This title is derived from the chapter ‘On Changes and Challenges’ in Vivan Van Saaze’s Ph.D. thesis ‘Doing Artworks: Presentation and Conservation of Installation Artworks’
The only accurate way to test if we have understood, documented and transferred the constituent parts of a work of art and the work itself is by re-installing the work. The general approach, therefore, is to conduct case studies and interviews with artists and other key figures involved in the work. This approach was also adopted for the Obsolete Equipment project, which conducted more than ten video-based case studies and interviews in its first year. Included in the research for the case studies are the artist or culture of production, the collection or work of art (history, creation, context), and descriptions of the anatomy, character and identity of the artwork that are in line with the artist’s intentions. These case studies also define the appropriate approach and the desired result. Important questions that were asked included:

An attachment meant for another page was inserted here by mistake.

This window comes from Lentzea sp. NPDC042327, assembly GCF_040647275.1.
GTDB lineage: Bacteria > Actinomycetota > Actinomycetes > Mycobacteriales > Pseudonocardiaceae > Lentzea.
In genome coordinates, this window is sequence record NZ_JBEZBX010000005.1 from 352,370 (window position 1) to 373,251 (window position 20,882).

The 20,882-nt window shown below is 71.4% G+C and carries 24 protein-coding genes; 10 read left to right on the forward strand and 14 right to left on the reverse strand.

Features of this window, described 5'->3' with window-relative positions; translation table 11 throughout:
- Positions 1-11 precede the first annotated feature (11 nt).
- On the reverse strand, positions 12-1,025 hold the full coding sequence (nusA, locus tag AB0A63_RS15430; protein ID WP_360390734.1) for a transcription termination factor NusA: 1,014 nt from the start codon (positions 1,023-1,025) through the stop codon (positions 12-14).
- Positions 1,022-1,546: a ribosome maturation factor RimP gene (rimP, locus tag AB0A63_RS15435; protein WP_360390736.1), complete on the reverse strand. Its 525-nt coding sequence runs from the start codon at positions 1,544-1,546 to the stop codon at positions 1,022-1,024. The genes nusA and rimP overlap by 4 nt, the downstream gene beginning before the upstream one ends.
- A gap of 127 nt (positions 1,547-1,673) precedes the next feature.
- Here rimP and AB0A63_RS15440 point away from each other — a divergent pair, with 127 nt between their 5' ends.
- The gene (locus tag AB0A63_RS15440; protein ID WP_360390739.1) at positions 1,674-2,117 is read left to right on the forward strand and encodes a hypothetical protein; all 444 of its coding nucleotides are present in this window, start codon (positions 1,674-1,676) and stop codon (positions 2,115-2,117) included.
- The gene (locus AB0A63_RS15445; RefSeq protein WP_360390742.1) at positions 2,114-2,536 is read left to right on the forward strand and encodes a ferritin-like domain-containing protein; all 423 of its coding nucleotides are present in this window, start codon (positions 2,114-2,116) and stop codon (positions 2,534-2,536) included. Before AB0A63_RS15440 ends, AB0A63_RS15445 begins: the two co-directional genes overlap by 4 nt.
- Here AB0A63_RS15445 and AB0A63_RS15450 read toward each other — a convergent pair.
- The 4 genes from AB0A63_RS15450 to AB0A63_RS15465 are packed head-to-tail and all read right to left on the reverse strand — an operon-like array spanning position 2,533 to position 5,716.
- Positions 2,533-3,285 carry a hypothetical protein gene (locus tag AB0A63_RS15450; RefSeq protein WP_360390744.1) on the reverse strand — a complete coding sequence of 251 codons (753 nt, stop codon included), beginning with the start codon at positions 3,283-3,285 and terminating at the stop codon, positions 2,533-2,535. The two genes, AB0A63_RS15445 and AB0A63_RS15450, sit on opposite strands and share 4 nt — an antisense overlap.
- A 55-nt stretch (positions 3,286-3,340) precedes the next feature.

How are the problems related to this work defined, what solution/approach is proposed, and what is the result of this approach in relation to the definition of the problem?
When answering these questions, areas of special interest such as storage, obsolete equipment, risk analysis and documentation arise. These questions indicated a logical route to follow. Following this route highlights the core problems and areas requiring attention. Fundamental to the route is the full realisation of the character of video and multimedia artworks. This awareness influences the way such artworks are approached during their lifespan, and fosters the awareness that special care is required when it comes to (collecting and) storage, obsolescence, risk analysis, and documentation.1
1. Formulated in the Imago Revised project (2009), an ICN/NIMk project that developed guidelines for case studies and obsolete equipment.